Archive for August, 2013

Yesterday was a very emotional day.  A good friend’s father passed away last week,  and his funeral was yesterday.  To me,  he wasn’t just my friend’s dad…  He was also my Brother. 

Worshipful Brother Errol Thomson died tragically driving home from visiting a nearby lodge.  Having obtained the rank of Assistant Provincial Grand Master of the Grand Lodge of South Africa,  Errol was  well known and loved by all. 

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A proud Mason and a loving husband,  father and grandfather,  Errol epitomised what Masonry is.  A gentle soul who loved the outdoors,  he took great pleasure in teaching new Masons in our ancient Craft,  and I grew to respect him more every day.

In the English Constitution,  a newly installed Master traditionally would have 3 Past Masters present the working tools for the 3 degrees in Masonry. 
I was honoured to have Errol present the 2nd degree working tools at my installation,  who accepted my request without hesitation.  Being from a different constitution,  Errol had to study the English ritual,  which he did with great gusto.

The funeral was attended by a wide range of Brethren,  who had the opportunity to bid farewell to our Brother in traditional Masonic ways.  

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A pure lambskin apron and a single white glove placed upon the coffin,  with a large sprig of Acasia placed upon them. This symbolism marking one of the most important times in the history of Masonry and an honour bestowed by Brethren to their fallen Brother. 

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With the sign of Reverence,  I chose from a basket an Acasia sprig  and placed it alongside the countless others as a token of memories never to be forgotten.

I close this blog with a poem written by an unknown Mason at the funeral of a Brother.

Farewell my Brother and may your dear soul rest in peace in the Grand Lodge above. 

There gathered a throng of the bold, the brave;
They stood around a Brother’s open grave;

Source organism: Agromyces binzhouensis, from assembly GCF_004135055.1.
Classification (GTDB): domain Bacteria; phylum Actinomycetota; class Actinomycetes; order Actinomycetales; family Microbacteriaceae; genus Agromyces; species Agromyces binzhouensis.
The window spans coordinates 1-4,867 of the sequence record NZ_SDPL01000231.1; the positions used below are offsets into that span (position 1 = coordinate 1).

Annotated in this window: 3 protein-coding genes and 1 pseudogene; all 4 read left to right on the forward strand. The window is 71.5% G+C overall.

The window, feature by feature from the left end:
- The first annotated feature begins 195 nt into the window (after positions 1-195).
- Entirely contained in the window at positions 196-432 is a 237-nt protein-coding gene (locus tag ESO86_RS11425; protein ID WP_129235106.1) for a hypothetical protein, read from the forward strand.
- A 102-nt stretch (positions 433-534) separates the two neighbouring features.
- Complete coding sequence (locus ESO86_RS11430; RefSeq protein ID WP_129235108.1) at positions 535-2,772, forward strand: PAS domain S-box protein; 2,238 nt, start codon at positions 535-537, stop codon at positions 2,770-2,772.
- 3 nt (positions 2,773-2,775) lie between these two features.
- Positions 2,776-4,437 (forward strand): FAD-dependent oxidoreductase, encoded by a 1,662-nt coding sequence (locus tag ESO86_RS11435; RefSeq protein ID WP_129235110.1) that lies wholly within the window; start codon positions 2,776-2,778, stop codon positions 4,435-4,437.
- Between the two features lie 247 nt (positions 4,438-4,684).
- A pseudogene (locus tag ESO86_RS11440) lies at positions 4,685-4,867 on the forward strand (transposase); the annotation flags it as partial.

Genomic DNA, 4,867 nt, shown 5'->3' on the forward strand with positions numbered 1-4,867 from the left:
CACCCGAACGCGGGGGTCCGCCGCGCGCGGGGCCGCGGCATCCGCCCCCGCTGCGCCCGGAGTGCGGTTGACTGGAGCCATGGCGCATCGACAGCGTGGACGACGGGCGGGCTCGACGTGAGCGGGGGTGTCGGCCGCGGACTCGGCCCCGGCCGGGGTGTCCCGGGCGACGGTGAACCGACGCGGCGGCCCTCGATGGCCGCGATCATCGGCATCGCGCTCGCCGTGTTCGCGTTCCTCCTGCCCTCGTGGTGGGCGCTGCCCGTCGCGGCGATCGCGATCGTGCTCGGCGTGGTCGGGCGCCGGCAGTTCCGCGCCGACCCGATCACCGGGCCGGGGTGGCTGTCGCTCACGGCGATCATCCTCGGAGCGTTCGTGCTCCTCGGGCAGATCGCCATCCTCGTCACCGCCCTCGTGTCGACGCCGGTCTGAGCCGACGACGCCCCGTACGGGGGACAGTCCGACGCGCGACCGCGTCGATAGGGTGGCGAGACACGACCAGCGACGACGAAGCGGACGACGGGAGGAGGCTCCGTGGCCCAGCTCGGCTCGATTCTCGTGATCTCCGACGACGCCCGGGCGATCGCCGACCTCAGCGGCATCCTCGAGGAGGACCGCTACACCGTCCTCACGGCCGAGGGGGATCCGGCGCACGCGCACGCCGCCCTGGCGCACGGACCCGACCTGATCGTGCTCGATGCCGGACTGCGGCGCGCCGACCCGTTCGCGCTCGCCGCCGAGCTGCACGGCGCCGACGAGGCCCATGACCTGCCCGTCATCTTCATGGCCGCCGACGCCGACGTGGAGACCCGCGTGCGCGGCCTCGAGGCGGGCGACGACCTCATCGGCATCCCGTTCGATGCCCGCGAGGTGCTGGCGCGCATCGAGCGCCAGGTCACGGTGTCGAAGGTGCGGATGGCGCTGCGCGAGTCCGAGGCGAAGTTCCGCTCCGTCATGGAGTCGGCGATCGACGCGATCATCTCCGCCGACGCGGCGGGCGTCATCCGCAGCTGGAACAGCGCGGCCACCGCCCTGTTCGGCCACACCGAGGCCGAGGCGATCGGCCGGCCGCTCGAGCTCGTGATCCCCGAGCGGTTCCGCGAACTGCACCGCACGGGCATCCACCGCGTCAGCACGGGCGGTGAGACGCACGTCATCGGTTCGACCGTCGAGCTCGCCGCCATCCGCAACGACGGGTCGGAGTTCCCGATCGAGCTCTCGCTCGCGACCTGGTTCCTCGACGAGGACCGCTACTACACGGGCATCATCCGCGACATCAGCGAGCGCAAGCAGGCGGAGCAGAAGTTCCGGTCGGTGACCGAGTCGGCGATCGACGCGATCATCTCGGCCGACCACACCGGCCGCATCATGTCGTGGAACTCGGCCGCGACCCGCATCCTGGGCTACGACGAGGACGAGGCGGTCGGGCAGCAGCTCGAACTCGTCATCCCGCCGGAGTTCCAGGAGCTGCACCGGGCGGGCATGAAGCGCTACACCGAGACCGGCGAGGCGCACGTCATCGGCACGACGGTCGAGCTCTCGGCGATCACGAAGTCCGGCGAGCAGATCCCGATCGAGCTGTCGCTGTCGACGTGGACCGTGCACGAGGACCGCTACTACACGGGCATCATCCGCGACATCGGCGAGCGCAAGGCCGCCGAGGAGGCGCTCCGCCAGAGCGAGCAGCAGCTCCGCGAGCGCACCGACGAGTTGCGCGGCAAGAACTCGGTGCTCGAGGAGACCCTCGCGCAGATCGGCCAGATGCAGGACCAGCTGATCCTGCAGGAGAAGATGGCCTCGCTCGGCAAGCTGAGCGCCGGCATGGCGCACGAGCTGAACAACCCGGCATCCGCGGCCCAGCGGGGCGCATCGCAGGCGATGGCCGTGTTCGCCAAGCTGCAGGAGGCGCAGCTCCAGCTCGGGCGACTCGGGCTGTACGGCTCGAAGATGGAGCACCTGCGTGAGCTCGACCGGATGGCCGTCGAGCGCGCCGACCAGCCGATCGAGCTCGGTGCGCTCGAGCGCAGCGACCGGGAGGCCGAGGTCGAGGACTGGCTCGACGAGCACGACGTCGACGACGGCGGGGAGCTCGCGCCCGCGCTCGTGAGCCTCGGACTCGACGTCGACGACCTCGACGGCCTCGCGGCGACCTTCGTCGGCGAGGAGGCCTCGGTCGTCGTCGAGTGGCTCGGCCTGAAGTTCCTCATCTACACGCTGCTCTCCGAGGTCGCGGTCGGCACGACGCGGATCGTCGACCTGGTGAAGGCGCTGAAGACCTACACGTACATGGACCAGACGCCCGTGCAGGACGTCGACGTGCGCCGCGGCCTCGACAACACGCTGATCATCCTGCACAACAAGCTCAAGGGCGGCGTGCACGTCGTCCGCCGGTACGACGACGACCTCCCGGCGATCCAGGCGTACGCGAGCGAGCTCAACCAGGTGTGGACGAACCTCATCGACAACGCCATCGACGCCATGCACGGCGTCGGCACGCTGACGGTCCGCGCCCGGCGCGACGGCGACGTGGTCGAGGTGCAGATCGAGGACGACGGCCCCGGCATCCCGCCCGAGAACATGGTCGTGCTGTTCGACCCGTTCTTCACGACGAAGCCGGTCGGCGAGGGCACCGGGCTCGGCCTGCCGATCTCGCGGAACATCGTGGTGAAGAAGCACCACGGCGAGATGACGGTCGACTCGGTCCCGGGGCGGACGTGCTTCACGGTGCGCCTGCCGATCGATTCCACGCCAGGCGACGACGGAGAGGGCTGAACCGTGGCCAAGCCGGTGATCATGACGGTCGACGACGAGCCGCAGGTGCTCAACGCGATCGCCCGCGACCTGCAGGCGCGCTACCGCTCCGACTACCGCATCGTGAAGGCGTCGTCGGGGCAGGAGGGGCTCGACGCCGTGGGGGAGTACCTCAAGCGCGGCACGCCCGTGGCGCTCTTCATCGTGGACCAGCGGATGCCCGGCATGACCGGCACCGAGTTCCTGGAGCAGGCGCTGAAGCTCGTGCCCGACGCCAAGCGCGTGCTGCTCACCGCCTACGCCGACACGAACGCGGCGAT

Such were the words their leader said, As they sadly bent o’er the sleeping dead:

“Brother! round thy home, thy hearth,
Desolation spreads its dearth;
When the evening birds rejoice,
They thou lov’st will miss thy voice;
Wife, and sisters, bright eyed sons,
They, the lone, and weeping ones;
They, the loving, and the fair,
Brother, they will miss thee there!

“Brother! when yon manly throng
Raise the hymn and swell the song;
When they strike each full-toned string,
To the lay they’re wont to sing;
Will they miss one swelling tone?
Will they think of one that’s gone?
In the hallowed house of prayer,
Brother, they will miss thee there.

“Brother! we have laid this night
Thee beneath the mountain’s height;
We have stood beside thy grave,
We have wept, who could not save.
Shall the world mark us with scorn?
Brother, it is thee we’ve borne.
Shall the stranger mock the tear?
Brother, we have touched thy bier.

“By the vows that passed the night
Of thy new inaugural rite;
By our own, our hallowed sign,
By the love that still is thine;
By the heart and by the hand,
Of our own beloved band;
By the tears which bright eyes shower,
Brother, we are here this hour.

“Shall we wait thy coming feet,
When our noble Lodge shall meet;
Shall we stay to hear them fall;
Shall we wait our Brother’s call?
No! for thou art far away,
From the world, and with the clay;
And may we who still remain,
Stand prepared for Death’s last pain,

“When the sun and moon are fled,
And the graves shall yield their dead;
When the mystic spell is broken,
Of the secret softly spoken;
When the chariots fill the air,
Brother, may we meet thee there!
When the earth’s firm walls are riven,
Brother, may we meet in Heaven!

Author unknown

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